Agents at the workshop acknowledged both the Trump effect and Brexit were causing students to seek alternative study destinations to the UK and US, but many said ongoing concerns in Australia could prevent it from benefitting from the shift.
Difficulties with the new Simplified Student Visa Framework, high tuition fees and an increasing cost of living are potential barriers to Australia taking in a higher proportion of international students, agents said.
“It’s more difficult to go to the technical colleges because of SSVF”
“Australia’s always been popular for Vietnamese students, especially now with the implementation of the SSVF, it’s even easier for certain students and certain families to come to Australia,” said Rachied Chidiac, Vietnam operations manager of Russia-based agency Students International.
‘[However], it’s more difficult to go to the technical colleges because of that,” he said.
Under the new visa framework, students can access streamlined or regular visa processing depending on the cumulative risk profile of both the student’s home country and intended study institution.
Vietnam appears to have the highest-risk rating, three, meaning it can only access streamlined processing for institutions with a risk rating of one; most vocational providers appear to be rated two.
The number of international students studying in Australia grew by more than 10% to reach a record high of 554,179 last year, however, other agents similarly commented on difficulties understanding the new SSVF system.
The scheme had a bumpy take off last year when it created a backlog of applications requiring intervention from assistant immigration minister Alex Hawke.
High study and living costs were also cited as a problem area for Australia, with new and emerging study destinations becoming increasingly more attractive to budget conscious students and their parents.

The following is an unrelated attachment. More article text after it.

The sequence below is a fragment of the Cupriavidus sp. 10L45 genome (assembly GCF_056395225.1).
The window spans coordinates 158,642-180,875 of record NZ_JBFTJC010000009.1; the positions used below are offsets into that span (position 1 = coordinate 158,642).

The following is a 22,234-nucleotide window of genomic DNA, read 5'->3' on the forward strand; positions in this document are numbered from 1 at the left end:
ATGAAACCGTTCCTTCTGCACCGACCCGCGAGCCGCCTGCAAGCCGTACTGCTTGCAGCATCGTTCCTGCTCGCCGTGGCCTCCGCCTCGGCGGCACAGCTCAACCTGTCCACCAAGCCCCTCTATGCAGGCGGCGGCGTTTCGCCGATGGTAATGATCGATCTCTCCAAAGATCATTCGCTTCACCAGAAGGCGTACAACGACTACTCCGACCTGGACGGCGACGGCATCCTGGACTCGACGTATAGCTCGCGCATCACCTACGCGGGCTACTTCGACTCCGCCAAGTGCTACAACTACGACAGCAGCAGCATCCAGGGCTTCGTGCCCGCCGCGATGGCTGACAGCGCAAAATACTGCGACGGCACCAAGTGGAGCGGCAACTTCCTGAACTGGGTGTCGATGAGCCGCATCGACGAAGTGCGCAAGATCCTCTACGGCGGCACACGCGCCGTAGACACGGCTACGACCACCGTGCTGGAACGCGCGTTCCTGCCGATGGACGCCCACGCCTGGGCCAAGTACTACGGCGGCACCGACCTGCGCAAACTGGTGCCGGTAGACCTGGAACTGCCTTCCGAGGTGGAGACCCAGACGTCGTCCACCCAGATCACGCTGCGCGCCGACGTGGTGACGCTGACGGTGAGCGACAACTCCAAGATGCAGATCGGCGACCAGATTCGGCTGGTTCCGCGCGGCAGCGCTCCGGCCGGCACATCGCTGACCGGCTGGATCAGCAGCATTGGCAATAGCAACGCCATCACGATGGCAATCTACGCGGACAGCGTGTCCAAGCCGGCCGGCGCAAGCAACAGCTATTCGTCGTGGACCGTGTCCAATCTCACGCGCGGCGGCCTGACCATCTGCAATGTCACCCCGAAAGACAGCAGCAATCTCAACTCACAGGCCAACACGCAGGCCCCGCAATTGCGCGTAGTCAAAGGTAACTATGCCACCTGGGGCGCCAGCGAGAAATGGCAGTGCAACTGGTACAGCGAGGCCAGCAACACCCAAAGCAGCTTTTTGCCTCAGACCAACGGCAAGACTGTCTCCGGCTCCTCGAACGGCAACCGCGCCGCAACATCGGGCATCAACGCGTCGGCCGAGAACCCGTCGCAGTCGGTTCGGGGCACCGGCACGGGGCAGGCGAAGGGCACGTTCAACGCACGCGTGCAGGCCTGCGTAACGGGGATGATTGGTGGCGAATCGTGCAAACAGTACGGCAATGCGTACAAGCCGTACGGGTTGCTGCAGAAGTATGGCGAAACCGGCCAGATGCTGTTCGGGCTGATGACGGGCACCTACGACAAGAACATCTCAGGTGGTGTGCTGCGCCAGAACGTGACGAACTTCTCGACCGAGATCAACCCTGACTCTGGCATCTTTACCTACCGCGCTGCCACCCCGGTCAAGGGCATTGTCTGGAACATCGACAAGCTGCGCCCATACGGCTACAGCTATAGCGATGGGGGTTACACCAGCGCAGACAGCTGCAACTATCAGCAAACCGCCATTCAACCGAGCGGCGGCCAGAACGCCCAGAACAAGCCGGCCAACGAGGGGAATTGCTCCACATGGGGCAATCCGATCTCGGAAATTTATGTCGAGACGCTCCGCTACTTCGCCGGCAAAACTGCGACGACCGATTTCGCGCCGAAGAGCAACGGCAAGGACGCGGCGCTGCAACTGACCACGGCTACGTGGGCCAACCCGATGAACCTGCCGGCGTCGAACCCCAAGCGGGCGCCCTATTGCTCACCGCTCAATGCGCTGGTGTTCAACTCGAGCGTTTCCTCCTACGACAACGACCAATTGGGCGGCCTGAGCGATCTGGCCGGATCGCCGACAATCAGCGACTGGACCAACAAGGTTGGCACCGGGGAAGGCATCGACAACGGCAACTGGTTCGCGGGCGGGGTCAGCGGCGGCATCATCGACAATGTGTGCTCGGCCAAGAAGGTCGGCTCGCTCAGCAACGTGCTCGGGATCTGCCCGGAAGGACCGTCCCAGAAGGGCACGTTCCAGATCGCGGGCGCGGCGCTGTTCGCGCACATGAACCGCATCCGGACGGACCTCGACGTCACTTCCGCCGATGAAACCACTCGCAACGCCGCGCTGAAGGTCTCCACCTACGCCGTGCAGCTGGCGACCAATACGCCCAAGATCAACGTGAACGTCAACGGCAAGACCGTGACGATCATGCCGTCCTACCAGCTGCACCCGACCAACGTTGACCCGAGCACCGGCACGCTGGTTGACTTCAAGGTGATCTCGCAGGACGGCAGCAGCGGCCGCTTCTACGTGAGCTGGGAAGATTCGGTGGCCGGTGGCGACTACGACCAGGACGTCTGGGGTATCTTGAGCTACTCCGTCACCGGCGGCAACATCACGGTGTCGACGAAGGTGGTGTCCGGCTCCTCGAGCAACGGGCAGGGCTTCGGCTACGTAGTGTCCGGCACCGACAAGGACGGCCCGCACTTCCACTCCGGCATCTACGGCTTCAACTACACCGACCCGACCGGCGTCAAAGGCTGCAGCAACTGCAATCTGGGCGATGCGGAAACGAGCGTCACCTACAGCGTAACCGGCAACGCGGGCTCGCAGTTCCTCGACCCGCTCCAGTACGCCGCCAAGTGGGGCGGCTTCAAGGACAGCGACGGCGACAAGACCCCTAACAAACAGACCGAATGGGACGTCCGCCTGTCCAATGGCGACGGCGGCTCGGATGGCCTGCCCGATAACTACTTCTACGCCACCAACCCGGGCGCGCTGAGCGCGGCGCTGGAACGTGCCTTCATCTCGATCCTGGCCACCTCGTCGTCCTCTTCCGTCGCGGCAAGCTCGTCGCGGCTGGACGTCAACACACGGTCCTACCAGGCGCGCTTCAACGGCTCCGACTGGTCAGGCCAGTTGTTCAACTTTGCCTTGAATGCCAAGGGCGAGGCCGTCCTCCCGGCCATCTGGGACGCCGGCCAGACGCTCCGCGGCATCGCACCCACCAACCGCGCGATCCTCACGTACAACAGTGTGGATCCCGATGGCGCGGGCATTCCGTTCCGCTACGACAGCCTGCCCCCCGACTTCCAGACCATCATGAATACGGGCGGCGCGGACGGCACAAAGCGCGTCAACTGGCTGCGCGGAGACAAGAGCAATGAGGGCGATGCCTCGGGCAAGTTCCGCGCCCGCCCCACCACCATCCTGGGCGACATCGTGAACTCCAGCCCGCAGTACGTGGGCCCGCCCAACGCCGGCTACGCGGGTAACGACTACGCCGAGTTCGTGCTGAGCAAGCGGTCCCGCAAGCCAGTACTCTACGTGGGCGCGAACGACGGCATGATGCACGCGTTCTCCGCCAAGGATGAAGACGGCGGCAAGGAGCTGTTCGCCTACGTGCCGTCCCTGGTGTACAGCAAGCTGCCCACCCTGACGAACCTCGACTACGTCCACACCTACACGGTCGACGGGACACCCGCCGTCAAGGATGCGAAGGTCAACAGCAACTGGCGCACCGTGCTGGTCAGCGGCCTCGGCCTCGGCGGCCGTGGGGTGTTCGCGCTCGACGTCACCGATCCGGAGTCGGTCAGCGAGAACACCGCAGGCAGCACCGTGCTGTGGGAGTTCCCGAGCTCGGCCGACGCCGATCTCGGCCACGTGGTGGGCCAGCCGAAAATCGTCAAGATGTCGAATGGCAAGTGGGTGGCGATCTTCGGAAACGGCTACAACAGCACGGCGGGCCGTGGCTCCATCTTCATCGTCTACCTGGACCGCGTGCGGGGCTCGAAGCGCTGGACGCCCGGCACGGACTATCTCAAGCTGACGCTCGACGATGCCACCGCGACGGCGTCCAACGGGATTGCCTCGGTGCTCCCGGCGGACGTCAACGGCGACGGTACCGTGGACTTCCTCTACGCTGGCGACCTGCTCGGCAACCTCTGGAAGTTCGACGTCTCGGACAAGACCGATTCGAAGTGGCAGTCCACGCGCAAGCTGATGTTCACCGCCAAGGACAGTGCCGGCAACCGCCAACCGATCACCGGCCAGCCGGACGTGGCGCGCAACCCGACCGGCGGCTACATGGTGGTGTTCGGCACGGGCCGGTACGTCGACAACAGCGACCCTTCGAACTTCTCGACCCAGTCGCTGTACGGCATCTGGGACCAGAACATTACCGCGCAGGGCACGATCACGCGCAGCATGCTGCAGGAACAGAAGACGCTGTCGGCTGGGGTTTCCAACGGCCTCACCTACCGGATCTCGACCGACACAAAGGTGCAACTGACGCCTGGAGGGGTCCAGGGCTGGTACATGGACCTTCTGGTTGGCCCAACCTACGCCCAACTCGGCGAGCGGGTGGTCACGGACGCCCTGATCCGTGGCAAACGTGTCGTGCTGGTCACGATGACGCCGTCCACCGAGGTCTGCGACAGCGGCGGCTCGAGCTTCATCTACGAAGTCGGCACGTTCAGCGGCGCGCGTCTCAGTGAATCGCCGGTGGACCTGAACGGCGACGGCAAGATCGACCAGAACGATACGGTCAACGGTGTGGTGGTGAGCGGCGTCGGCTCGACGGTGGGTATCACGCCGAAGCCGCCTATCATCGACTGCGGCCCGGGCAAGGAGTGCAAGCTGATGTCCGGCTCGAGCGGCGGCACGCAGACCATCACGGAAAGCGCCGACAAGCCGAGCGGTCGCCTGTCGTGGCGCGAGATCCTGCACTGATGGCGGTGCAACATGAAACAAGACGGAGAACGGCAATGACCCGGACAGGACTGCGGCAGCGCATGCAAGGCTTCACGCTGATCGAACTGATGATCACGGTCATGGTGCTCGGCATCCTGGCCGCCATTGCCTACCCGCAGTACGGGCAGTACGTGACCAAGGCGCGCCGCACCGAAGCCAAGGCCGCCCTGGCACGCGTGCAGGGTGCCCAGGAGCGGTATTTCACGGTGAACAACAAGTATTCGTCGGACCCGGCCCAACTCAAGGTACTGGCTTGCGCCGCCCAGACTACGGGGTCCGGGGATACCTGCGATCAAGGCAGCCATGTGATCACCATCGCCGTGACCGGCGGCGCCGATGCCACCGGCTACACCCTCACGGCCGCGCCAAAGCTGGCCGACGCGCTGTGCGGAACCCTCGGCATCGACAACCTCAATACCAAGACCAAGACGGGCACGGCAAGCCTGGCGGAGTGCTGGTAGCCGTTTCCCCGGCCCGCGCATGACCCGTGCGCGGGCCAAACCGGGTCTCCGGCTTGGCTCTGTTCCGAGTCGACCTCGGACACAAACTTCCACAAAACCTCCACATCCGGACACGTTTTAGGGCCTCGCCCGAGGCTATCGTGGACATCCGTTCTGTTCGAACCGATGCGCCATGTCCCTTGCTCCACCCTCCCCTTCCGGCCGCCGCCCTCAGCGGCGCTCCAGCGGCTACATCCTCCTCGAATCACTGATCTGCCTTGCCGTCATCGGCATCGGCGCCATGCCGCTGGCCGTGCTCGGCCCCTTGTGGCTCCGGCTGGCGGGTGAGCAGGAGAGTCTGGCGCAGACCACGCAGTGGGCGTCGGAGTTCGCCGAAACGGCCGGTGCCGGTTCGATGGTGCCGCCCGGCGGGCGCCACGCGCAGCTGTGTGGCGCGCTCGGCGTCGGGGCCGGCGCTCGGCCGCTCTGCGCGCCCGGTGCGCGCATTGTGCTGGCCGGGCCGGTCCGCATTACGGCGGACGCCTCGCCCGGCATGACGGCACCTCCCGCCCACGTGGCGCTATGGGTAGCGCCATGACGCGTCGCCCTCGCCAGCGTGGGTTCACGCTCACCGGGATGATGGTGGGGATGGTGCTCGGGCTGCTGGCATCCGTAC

“Even though there are affordable institutions, still, Australia is one of the expensive countries for our region,” said Saeid Hali, managing director of Students First Services, an agency that recruits from the Middle East and Africa.
Hali told The PIE News countries such as India and Malaysia were starting to attract more students because of their lower costs.
“India is considered one of the reasonable destinations for parents with a limited budget,” he said.
“They want their children to have a good education that is at the same time affordable, so they consider India to be good”
“They want their children to have a good education [that is] at the same time affordable, so they consider India to be good, particularly for African students.”
Po Ingvarsson of Your Study Advisor argued taking European students outside of domestic fee schemes in the UK could lead European agents to promote the UK’s international education industry over Australia’s.
“I can’t predict what will happen with Brexit regarding other European markets, but it could be more interesting for European agents to work with the UK if … those students will be seen as international students,” he told The PIE News, pointing to commission as an incentive for European agents to learn more about the country.
Despite the agents’ concerns, the mood around Australia’s competitive edge in the global marketplace is generally upbeat.
Carlos Palacios of Bluestudies International in Melbourne said the Australian government was “opening the doors” to international students compared to other countries, contributing to Colombia’s rise to become Australia’s second largest source country for ELICOS students, behind China.
“To the US, the numbers dropped down a lot because of the last election … I think that is one of the reasons why the numbers are going up in Australia,” he said.